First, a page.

Chicago / Lincoln Park Furnace Water Damage

I was in the Lincoln Park area of Chicago for a service call yesterday. the customer had a problem with the burners lighting properly. Gremillion Mechanical had installed this unit the year before, and in my opinion it was not an installation problem but the unit had been flooded with water.

This past summer in Chicago was pretty wet, I mean it rained a lot for Chicago.  This year we have had record breaking rain totals causing havoc with the city’s storm sewers, unfortunately this means flooded basements throughout the Chicago area neighborhoods.  The water causes many issues for homeowners, mold, mildew and broken appliances.  If you were smart enough, you turned off the power (or ComEd lost power in your neighborhood) to your furnace and let it totally dry out before you turned the power back on.  Your air conditioner worked after that so you forget about it.  Now it’s heating season and your furnace is not working.

The furnace just has to turn the fan on when you call for air conditioning, the heating cycle is what the furnace is really designed for.  Newer furnaces have a circuit board that replaces many of the separate controls that are needed to safely produce the heat for your home.  This board controls the heating cycle and acts as the brain for the furnace.  The circuit board may have worked for cooling, but will not work for heating (a lot more of the board functions is needed for heating).  Even if this circuit board works, there are many parts that have not moved since last heating season.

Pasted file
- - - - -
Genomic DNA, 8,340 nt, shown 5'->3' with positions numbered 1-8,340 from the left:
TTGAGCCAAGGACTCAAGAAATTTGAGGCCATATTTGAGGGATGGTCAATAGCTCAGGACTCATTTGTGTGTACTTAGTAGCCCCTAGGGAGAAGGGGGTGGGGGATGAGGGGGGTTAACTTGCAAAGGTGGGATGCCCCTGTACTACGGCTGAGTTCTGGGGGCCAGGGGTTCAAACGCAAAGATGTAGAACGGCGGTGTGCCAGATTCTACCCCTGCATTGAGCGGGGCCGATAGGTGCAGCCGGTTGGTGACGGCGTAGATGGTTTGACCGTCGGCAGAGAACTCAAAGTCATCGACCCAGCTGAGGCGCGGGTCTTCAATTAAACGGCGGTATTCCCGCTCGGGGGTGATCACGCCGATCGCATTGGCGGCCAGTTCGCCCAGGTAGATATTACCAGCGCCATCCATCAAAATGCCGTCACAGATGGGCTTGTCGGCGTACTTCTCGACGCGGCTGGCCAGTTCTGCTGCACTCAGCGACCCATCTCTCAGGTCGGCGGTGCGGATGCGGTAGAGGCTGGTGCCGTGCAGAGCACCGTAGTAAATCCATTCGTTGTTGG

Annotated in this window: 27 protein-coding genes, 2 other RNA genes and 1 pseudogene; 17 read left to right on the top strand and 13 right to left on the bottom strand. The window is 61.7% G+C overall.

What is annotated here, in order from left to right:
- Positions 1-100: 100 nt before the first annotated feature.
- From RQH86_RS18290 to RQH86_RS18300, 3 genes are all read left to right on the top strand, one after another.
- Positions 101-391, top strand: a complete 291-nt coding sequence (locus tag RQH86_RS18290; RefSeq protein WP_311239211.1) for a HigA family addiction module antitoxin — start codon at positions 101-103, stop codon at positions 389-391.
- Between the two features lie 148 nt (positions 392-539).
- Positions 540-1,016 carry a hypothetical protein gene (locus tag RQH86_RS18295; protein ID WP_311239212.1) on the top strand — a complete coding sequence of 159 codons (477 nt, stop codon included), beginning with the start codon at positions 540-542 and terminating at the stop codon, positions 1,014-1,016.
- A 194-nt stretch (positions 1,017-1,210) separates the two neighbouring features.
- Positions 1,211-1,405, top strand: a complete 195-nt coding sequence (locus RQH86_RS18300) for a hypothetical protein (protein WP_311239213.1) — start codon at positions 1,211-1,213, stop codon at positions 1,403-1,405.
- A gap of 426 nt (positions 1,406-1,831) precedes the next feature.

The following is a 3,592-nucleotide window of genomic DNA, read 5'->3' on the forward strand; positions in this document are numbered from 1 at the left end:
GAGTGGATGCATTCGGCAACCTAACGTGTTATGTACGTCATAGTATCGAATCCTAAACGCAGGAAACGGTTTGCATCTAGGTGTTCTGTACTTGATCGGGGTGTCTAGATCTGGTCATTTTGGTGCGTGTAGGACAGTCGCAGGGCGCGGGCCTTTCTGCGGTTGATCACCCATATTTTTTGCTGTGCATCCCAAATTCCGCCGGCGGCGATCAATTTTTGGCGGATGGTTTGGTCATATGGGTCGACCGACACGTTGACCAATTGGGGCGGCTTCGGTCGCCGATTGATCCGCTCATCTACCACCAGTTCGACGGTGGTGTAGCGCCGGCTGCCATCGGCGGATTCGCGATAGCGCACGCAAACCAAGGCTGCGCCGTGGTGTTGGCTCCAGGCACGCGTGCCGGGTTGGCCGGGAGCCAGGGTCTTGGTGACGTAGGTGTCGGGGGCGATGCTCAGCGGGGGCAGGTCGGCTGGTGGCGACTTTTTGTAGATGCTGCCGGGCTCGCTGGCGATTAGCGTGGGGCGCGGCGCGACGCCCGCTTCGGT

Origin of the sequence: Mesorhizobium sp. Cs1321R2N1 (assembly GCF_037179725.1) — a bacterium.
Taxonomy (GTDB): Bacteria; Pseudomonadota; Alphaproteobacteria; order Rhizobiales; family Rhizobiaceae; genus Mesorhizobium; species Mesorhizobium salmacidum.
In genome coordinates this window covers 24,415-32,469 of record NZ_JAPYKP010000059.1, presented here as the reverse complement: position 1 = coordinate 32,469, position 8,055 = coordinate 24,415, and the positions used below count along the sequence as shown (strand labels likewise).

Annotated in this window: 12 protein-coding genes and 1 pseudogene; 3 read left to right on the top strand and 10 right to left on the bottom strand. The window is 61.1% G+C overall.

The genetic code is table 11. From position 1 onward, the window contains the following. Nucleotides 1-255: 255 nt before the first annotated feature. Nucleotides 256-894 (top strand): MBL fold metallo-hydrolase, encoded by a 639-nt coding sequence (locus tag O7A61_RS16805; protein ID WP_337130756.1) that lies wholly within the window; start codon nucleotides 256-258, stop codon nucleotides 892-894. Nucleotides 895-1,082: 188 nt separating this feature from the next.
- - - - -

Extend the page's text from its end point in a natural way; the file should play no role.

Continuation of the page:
Some of the other parts of your furnace that might not work after the unit has been flooded are,

  • Draft inducer motor
  • Draft inducer blower
  • Pressure switch
  • Gas burners
  • Gas valve
  • Gas pilot
  • Gas igniter
  • Pilot safety
  • Flame roll out safety
  • High temperature safety
  • Condensing heat exchanger
This of course is a simplified view of a modern furnace, but this diagram gives you a fairly good idea of the parts that all need to work together to heat your home.  Gremillion Mechanical writes articles like this to give the homeowner some idea of how their equipment operates.  It is not intended as a “how to” or “DIY” guide, but is for information only.  Please, if you have a furnace that is not working and you have done the things like making sure the breaker and switch on the side of the furnace are on and thermostat is set to heating, call for professional help.
Chicago Heating Repair
3526 S. Paulina St. ChicagoIL60609 USA 
 • 773-234-4575

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